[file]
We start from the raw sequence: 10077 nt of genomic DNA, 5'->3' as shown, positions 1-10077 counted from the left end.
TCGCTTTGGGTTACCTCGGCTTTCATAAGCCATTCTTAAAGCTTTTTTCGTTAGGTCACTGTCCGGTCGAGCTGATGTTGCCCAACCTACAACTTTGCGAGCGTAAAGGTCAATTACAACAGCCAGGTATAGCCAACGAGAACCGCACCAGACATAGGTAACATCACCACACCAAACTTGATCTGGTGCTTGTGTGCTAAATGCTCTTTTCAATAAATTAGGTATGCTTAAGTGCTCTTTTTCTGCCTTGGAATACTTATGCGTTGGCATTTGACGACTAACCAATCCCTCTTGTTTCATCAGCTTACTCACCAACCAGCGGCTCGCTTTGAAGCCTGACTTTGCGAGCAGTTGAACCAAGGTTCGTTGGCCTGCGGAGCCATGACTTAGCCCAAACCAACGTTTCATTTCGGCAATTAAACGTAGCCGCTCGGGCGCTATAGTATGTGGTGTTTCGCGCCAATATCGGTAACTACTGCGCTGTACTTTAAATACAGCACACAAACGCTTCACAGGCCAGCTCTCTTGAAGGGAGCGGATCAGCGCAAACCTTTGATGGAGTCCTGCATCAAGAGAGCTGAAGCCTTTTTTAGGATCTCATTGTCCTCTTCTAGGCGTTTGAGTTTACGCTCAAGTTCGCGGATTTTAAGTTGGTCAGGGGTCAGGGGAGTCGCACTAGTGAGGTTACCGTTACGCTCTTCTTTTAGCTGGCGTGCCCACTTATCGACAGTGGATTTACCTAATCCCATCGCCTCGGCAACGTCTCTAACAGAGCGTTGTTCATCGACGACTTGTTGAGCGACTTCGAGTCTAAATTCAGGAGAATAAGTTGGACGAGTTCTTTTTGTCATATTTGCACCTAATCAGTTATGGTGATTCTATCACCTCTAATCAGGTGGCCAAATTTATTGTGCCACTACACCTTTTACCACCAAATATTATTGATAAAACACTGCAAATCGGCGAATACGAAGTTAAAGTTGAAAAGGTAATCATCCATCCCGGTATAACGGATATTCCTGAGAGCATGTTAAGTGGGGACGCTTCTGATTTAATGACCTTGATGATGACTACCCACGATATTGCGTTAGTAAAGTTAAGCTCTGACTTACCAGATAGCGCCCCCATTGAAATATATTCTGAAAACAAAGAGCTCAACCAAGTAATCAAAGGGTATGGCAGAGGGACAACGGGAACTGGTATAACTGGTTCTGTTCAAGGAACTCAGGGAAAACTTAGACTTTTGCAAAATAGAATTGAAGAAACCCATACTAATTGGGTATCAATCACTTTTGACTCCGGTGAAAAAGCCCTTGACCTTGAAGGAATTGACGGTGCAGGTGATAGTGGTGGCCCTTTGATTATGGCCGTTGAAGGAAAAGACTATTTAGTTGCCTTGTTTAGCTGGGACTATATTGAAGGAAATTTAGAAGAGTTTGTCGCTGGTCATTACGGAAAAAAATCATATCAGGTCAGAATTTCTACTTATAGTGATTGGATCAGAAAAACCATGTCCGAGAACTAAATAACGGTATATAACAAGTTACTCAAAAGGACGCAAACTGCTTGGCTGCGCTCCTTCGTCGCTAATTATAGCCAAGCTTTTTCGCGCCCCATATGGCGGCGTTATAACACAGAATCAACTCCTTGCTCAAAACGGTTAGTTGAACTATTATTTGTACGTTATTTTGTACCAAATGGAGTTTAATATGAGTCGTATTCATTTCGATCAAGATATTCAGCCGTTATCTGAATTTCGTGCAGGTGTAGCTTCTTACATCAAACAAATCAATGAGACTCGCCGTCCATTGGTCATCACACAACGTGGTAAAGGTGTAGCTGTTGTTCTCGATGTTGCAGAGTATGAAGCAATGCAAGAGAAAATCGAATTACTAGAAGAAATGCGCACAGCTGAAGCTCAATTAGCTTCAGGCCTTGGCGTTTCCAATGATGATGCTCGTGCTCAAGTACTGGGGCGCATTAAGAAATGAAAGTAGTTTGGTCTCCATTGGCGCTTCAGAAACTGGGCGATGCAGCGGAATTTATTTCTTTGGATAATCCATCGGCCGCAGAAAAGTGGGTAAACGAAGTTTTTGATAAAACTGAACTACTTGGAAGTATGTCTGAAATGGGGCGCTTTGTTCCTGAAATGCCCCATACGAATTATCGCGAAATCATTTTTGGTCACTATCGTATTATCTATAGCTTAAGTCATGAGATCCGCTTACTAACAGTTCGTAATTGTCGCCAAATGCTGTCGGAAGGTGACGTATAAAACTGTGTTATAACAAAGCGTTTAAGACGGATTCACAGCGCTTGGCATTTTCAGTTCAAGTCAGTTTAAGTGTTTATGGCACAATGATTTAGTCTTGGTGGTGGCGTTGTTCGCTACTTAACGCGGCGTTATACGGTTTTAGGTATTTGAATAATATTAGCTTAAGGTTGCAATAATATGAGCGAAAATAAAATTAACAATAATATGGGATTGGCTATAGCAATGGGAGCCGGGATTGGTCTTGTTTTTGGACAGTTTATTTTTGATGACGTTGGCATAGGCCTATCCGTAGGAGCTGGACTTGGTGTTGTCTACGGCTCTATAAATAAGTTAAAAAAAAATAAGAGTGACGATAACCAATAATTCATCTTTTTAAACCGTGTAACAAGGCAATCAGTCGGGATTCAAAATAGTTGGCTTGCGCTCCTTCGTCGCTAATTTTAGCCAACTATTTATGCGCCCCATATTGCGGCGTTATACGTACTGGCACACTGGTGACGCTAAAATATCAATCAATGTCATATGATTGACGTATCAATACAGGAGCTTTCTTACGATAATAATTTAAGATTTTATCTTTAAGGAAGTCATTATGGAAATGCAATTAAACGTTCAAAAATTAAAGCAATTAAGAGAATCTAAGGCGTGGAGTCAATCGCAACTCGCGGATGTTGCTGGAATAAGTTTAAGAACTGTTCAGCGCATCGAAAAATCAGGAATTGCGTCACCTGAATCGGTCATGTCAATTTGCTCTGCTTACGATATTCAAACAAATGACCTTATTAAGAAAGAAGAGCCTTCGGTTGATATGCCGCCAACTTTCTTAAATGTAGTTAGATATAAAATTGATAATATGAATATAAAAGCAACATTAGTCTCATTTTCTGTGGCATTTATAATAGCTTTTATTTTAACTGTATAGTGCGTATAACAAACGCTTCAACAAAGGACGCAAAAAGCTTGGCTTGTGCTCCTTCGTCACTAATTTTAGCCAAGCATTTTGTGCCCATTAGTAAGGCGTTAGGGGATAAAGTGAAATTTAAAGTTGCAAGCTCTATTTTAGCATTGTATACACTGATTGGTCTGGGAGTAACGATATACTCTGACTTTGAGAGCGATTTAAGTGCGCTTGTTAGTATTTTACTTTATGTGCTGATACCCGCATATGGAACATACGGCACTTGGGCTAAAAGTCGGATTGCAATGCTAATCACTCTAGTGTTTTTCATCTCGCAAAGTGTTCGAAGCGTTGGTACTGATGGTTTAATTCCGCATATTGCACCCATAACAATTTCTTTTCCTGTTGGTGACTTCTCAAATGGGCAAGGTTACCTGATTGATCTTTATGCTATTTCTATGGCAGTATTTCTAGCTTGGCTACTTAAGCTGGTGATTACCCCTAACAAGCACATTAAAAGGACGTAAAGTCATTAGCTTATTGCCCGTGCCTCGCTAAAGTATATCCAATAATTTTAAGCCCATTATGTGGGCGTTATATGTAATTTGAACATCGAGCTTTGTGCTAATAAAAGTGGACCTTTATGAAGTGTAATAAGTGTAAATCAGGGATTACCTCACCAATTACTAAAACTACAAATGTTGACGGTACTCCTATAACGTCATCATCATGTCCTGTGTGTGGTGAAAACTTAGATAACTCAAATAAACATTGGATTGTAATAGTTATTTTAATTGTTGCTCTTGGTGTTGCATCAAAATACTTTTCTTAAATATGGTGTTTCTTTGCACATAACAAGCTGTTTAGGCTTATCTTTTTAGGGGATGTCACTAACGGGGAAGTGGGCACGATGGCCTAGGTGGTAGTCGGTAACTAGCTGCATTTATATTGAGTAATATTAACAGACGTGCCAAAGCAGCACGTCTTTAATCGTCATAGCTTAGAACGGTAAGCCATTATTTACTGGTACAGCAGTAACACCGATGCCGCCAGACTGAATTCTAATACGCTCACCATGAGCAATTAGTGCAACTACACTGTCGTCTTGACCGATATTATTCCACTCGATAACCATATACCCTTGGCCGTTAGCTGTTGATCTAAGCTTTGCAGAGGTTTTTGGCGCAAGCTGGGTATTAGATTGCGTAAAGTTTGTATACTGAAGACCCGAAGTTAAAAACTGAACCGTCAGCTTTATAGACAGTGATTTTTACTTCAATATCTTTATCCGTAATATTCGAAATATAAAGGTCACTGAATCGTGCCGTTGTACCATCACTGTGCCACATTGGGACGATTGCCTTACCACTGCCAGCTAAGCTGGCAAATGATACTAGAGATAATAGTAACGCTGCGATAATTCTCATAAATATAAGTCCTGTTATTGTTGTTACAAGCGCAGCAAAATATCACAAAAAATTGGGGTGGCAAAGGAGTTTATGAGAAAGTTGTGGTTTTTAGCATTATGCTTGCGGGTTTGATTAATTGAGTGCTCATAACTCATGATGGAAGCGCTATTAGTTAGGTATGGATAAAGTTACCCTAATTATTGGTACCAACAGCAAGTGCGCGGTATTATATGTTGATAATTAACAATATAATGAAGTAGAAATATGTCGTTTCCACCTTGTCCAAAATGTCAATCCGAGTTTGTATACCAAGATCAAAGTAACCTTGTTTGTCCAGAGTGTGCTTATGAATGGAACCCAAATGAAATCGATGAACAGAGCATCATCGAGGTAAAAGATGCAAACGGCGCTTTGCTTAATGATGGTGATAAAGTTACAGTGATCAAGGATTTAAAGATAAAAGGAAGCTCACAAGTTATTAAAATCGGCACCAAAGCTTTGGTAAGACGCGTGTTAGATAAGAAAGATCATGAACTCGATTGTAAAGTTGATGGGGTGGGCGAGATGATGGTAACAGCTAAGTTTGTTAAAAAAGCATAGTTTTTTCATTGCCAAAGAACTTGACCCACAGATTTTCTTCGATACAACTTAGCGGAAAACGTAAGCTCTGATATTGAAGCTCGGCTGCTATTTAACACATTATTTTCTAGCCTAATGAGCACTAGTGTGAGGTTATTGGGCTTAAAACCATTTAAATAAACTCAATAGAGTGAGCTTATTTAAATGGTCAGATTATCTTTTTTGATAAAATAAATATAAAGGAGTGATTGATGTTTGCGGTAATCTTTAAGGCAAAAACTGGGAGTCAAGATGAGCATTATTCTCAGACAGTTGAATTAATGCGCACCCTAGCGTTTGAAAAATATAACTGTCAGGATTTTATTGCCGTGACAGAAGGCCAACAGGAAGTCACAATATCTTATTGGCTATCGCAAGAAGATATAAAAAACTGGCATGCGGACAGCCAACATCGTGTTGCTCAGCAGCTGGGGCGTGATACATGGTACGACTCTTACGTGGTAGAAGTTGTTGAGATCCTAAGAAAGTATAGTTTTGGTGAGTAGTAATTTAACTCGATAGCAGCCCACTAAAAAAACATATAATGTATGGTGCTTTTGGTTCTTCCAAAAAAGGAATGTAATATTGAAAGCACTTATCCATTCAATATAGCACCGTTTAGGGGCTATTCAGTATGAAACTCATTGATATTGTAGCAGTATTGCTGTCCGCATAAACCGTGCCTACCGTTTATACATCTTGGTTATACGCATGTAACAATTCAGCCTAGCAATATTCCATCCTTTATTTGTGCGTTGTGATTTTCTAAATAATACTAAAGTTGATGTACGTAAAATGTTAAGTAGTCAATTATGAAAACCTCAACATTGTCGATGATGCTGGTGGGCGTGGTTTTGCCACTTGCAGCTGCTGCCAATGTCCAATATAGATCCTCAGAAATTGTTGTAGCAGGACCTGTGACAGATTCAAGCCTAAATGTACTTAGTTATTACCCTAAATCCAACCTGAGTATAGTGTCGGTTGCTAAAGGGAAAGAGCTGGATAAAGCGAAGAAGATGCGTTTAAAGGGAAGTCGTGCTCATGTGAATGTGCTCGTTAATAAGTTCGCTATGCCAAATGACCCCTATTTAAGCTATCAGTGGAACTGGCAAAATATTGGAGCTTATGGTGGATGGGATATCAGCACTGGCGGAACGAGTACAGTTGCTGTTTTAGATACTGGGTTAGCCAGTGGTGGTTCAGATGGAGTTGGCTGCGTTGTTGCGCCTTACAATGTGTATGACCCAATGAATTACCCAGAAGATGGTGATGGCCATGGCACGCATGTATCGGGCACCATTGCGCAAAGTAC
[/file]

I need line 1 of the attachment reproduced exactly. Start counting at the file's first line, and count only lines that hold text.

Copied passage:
We start from the raw sequence: 10077 nt of genomic DNA, 5'->3' as shown, positions 1-10077 counted from the left end.